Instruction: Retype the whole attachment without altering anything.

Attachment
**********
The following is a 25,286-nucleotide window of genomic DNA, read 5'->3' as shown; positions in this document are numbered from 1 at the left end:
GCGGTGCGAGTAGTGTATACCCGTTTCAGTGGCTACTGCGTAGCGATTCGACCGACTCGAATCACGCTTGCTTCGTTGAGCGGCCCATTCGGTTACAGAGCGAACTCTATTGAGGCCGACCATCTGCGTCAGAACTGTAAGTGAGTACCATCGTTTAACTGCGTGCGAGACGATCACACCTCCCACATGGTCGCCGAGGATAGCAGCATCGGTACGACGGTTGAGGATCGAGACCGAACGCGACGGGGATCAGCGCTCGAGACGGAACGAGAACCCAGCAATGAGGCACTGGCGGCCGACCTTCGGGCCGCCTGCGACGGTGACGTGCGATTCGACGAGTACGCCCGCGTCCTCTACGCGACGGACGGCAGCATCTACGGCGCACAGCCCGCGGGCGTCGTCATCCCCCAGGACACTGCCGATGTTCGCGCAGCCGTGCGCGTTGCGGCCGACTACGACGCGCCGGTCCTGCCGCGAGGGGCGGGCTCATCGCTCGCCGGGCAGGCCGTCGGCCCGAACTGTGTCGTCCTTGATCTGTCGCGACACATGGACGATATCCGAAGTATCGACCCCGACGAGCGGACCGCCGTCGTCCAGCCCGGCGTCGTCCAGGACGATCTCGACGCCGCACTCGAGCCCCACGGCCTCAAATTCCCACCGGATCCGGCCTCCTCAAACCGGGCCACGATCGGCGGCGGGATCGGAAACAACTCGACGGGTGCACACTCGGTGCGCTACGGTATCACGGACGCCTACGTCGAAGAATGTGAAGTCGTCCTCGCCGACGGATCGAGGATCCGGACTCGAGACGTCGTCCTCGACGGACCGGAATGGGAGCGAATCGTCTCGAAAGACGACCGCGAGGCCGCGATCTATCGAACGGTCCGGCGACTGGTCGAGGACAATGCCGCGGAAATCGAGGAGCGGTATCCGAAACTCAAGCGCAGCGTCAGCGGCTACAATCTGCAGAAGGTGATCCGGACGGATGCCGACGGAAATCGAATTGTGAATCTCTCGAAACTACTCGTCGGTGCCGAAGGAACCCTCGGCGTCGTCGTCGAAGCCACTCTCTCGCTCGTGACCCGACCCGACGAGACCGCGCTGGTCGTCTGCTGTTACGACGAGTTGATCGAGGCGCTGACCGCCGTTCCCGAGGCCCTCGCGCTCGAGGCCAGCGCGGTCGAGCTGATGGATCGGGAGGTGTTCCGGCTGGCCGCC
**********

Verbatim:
The following is a 25,286-nucleotide window of genomic DNA, read 5'->3' as shown; positions in this document are numbered from 1 at the left end:
GCGGTGCGAGTAGTGTATACCCGTTTCAGTGGCTACTGCGTAGCGATTCGACCGACTCGAATCACGCTTGCTTCGTTGAGCGGCCCATTCGGTTACAGAGCGAACTCTATTGAGGCCGACCATCTGCGTCAGAACTGTAAGTGAGTACCATCGTTTAACTGCGTGCGAGACGATCACACCTCCCACATGGTCGCCGAGGATAGCAGCATCGGTACGACGGTTGAGGATCGAGACCGAACGCGACGGGGATCAGCGCTCGAGACGGAACGAGAACCCAGCAATGAGGCACTGGCGGCCGACCTTCGGGCCGCCTGCGACGGTGACGTGCGATTCGACGAGTACGCCCGCGTCCTCTACGCGACGGACGGCAGCATCTACGGCGCACAGCCCGCGGGCGTCGTCATCCCCCAGGACACTGCCGATGTTCGCGCAGCCGTGCGCGTTGCGGCCGACTACGACGCGCCGGTCCTGCCGCGAGGGGCGGGCTCATCGCTCGCCGGGCAGGCCGTCGGCCCGAACTGTGTCGTCCTTGATCTGTCGCGACACATGGACGATATCCGAAGTATCGACCCCGACGAGCGGACCGCCGTCGTCCAGCCCGGCGTCGTCCAGGACGATCTCGACGCCGCACTCGAGCCCCACGGCCTCAAATTCCCACCGGATCCGGCCTCCTCAAACCGGGCCACGATCGGCGGCGGGATCGGAAACAACTCGACGGGTGCACACTCGGTGCGCTACGGTATCACGGACGCCTACGTCGAAGAATGTGAAGTCGTCCTCGCCGACGGATCGAGGATCCGGACTCGAGACGTCGTCCTCGACGGACCGGAATGGGAGCGAATCGTCTCGAAAGACGACCGCGAGGCCGCGATCTATCGAACGGTCCGGCGACTGGTCGAGGACAATGCCGCGGAAATCGAGGAGCGGTATCCGAAACTCAAGCGCAGCGTCAGCGGCTACAATCTGCAGAAGGTGATCCGGACGGATGCCGACGGAAATCGAATTGTGAATCTCTCGAAACTACTCGTCGGTGCCGAAGGAACCCTCGGCGTCGTCGTCGAAGCCACTCTCTCGCTCGTGACCCGACCCGACGAGACCGCGCTGGTCGTCTGCTGTTACGACGAGTTGATCGAGGCGCTGACCGCCGTTCCCGAGGCCCTCGCGCTCGAGGCCAGCGCGGTCGAGCTGATGGATCGGGAGGTGTTCCGGCTGGCCGCC